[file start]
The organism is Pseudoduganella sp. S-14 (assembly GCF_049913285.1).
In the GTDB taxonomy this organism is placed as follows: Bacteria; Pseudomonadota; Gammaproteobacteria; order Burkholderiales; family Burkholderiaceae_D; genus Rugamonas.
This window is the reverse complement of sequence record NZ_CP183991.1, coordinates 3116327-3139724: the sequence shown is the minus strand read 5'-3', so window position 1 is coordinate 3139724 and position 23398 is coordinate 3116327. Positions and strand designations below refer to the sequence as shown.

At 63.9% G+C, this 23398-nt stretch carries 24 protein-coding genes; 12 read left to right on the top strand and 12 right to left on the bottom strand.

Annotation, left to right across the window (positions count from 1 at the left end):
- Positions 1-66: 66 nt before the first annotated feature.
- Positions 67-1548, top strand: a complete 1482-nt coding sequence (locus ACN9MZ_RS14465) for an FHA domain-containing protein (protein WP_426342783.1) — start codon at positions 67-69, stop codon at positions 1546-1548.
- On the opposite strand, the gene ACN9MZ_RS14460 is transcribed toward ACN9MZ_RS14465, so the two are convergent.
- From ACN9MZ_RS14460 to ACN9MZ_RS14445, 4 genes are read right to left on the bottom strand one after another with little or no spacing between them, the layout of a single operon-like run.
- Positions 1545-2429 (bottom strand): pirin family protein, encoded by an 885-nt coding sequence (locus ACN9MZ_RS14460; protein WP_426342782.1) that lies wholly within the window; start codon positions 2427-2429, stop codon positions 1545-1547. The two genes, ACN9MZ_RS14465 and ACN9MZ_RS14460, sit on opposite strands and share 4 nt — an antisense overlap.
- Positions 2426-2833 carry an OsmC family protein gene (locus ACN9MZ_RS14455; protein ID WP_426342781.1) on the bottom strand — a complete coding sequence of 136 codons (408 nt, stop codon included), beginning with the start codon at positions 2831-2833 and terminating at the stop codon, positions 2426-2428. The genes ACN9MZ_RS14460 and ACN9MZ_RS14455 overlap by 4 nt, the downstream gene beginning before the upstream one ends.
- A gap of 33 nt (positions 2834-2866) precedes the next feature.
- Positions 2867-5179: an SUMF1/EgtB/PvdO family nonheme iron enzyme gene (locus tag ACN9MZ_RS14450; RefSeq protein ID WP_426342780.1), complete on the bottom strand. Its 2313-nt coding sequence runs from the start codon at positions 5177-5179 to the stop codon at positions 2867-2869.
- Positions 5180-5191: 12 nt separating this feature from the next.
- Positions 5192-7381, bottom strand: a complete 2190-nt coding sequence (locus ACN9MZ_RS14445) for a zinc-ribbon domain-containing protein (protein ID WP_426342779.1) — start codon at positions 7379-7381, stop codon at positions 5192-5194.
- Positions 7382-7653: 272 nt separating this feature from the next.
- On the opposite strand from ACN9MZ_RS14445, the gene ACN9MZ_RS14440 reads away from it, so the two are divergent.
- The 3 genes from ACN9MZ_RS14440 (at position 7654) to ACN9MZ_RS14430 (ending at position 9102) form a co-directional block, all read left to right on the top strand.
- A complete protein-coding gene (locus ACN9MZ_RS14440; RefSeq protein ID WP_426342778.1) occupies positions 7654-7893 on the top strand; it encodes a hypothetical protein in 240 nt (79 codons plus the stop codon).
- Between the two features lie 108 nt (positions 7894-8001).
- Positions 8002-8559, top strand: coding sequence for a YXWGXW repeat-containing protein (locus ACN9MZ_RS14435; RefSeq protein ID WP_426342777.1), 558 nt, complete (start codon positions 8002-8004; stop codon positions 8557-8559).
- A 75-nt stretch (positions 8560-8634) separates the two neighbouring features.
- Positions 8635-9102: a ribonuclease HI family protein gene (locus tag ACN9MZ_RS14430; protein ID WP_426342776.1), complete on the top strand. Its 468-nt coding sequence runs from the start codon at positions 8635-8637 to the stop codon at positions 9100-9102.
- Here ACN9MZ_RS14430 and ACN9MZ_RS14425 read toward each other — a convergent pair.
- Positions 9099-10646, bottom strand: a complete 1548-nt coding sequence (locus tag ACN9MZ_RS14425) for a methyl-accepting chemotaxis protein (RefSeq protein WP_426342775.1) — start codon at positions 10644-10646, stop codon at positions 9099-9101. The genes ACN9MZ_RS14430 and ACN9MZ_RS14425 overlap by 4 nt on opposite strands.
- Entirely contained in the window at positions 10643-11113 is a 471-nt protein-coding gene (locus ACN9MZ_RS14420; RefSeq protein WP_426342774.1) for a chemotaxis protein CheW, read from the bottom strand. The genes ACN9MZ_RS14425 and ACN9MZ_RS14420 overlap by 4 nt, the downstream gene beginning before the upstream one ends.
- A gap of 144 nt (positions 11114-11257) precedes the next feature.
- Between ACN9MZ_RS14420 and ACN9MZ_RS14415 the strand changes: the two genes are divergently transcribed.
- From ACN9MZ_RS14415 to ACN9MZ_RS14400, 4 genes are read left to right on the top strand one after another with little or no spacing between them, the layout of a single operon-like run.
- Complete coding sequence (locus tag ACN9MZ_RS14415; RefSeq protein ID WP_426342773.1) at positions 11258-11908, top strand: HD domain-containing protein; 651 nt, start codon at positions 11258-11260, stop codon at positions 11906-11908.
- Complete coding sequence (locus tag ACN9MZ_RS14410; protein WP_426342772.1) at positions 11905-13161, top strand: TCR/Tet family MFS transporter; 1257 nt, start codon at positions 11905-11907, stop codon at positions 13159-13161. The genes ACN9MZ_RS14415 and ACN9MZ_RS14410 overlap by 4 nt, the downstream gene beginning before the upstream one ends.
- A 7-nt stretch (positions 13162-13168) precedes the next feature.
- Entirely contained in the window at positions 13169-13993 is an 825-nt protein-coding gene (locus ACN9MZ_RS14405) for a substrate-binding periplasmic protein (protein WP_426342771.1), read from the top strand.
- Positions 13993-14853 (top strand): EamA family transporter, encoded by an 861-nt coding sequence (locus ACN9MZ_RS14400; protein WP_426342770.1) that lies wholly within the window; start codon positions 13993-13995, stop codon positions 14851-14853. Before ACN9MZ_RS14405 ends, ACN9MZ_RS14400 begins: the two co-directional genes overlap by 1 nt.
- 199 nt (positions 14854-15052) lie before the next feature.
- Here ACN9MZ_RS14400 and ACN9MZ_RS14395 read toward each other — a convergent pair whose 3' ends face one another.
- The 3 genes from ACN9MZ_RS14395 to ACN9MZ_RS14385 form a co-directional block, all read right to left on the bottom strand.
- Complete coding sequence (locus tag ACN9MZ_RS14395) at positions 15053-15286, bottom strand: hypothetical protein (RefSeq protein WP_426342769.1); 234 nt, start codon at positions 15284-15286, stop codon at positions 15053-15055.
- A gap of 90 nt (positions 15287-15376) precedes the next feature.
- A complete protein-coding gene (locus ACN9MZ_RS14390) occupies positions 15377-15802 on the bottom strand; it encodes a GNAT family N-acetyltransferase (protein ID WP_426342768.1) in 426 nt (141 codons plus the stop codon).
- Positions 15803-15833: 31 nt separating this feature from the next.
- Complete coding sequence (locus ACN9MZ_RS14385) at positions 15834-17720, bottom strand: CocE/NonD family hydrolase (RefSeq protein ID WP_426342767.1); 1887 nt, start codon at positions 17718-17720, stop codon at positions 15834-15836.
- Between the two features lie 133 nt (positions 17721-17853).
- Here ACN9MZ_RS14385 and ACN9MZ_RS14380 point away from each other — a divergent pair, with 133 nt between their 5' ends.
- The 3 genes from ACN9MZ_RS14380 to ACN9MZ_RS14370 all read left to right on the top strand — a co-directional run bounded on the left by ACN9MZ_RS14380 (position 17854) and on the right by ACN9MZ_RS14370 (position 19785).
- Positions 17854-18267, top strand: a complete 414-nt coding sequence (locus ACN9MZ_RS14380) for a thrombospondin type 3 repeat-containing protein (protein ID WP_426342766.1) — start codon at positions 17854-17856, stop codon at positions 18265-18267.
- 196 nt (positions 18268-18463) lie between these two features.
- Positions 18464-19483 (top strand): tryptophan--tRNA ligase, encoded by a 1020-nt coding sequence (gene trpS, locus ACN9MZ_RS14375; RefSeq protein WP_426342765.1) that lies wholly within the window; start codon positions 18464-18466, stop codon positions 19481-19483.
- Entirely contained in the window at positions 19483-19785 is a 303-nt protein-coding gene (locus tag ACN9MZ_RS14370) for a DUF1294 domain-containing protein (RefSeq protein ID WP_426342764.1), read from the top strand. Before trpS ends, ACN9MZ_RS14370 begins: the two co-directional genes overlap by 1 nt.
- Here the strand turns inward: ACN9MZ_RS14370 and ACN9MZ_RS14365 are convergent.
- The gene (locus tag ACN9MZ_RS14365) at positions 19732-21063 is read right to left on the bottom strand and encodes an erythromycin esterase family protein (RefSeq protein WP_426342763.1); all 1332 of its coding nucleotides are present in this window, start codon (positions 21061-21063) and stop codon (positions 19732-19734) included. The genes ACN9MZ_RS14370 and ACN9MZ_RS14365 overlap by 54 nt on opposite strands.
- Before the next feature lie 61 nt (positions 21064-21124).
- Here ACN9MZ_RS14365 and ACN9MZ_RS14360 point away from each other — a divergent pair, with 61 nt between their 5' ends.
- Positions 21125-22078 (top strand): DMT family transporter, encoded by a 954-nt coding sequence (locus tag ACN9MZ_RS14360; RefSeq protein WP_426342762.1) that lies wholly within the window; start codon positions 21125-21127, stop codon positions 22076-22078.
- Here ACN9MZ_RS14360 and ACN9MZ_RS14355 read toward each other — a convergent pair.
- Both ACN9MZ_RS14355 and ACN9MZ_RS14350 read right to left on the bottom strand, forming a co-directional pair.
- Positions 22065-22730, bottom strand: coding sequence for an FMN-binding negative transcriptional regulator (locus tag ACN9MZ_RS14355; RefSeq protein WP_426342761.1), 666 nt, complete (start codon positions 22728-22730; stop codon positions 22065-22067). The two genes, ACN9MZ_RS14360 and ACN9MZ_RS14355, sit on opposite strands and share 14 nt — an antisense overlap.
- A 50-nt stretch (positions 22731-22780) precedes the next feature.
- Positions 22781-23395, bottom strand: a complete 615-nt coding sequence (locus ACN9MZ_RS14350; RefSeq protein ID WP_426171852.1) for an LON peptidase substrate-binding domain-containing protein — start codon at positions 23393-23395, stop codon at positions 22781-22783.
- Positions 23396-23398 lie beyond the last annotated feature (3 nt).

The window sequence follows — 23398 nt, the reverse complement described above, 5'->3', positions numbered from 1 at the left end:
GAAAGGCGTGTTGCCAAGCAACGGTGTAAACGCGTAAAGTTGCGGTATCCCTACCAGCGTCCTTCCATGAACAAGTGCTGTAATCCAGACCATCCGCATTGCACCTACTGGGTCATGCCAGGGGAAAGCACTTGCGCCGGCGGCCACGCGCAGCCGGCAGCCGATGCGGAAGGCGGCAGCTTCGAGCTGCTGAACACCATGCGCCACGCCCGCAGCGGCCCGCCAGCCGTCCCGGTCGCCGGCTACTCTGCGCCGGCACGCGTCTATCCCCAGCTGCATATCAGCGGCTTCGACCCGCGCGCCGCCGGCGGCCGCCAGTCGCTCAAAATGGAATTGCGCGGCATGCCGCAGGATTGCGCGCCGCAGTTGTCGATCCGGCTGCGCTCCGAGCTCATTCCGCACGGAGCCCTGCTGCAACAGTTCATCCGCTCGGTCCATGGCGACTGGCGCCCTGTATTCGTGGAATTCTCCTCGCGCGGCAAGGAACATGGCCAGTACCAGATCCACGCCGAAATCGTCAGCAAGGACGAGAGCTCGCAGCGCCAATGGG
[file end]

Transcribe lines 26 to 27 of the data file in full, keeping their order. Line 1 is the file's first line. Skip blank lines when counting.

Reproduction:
- Entirely contained in the window at positions 10643-11113 is a 471-nt protein-coding gene (locus ACN9MZ_RS14420; RefSeq protein WP_426342774.1) for a chemotaxis protein CheW, read from the bottom strand. The genes ACN9MZ_RS14425 and ACN9MZ_RS14420 overlap by 4 nt, the downstream gene beginning before the upstream one ends.
- A gap of 144 nt (positions 11114-11257) precedes the next feature.